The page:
Malaysia: Hindraf members shave off heads

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Singapore, Dec 21: Sixteen ethnic Indians of Hindu Rights Action Force (Hindraf) have shaved off their heads yesterday at the century old Batu Caves Hindu temple in Malaysia, to protest the detention of their leaders without trial under the Internal Security Act (ISA).

The members of the group carried placards of Mahatma Gandhi in a peaceful protest against the government who has detained five hindraf leaders for fanning 'racial hatred' and posing 'threat to national security.' Malaysian and regional reports said about 100 ethnic Indians had gathered at the Batu Caves temple compound, outside Kuala Lumpur, praying for the release of those being held under the ISA which allows the government to detain those disturbing peace in the country.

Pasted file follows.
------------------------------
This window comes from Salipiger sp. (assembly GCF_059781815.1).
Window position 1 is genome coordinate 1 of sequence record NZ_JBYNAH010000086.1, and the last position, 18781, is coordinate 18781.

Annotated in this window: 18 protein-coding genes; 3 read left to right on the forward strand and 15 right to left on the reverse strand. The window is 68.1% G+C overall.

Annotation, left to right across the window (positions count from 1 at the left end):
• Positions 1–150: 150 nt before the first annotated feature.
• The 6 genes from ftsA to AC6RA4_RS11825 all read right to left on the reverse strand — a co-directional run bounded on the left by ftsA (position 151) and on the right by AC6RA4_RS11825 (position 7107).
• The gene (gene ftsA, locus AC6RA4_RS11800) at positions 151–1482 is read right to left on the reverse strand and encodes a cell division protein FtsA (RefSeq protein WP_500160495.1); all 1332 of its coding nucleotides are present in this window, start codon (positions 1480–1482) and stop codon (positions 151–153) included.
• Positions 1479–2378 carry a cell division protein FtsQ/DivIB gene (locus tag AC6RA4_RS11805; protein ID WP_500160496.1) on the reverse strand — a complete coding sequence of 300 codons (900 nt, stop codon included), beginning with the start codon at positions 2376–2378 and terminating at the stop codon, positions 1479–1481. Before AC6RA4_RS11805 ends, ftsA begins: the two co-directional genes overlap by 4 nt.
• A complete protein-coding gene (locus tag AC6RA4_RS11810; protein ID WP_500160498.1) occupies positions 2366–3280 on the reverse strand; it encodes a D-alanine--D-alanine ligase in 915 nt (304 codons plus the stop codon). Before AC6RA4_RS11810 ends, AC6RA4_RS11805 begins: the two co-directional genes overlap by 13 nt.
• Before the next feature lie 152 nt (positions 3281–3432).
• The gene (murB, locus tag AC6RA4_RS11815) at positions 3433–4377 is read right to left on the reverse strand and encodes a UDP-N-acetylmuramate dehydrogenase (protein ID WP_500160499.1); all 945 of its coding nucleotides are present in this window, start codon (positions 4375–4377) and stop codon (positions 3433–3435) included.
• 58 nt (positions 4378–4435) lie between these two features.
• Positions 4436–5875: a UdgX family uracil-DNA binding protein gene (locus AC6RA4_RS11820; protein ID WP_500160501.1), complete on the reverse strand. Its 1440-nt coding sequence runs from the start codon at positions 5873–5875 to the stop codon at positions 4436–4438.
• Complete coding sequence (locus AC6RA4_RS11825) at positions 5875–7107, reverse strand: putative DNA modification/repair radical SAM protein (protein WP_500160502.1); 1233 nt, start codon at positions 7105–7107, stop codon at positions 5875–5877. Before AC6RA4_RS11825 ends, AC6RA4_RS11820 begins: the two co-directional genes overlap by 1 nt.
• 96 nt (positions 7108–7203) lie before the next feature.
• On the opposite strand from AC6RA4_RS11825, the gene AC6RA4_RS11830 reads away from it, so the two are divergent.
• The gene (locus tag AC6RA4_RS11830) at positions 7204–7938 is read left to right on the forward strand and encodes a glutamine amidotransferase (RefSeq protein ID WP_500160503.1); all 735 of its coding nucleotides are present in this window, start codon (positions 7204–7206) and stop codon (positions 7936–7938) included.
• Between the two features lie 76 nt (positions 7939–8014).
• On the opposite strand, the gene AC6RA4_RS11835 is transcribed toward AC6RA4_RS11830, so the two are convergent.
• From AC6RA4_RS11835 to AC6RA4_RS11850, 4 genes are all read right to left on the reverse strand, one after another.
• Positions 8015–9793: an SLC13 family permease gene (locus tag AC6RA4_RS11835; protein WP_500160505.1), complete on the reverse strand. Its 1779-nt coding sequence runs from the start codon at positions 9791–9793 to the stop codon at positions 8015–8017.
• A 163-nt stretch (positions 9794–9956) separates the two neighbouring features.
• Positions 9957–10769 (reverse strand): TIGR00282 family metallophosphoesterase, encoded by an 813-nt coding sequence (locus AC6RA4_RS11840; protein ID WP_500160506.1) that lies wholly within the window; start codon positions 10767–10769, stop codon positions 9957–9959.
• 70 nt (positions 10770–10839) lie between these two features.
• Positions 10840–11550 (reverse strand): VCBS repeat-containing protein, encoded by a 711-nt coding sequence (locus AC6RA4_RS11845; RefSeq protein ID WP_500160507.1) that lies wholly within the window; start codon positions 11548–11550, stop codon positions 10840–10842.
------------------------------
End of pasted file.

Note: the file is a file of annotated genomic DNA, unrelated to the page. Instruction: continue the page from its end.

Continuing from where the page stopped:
The ethnic Hindu Indians from Hindraf are on protest since November 25 demanding equal rights in a predominantly Muslim Malaysia's economic progress.

The Gandhi photo on the placards had a caption 'HINDRAF Peaceful Struggle' in English and Tamil.

Malaysian Indian Congress (MIC) president and Works Minister S Samy Vellu has been trying to make peace with the Hindraf members and had highlighted that ethnic Indians in Malaysia were as prosperous as any other community, including the Chinese.

MIC Youth Wing has also launched a week-long nationwide campaign to win back the ethnic Indian Hindus of Hindraf ahead of the general election expected next year.

Meanwhile, the MIC state liaison chairman K S Balakrishnan in the southern most Johor state of peninsular Malaysia has re-assured that the Indian community in the state has never been marginalised as alleged by Hindraf.

The Johor state government has given grants of nine million Malaysian dollar over the past several years for the development and modernisation of Tamil schools, he pointed out.

The state government has given two million Malaysian dollars last year to build new Tamil schools, renovate classrooms and buy equipment, he added.

Tamil is the fourth main languages after Malay, English and Chinese widely spoken in Malaysia.


UNI

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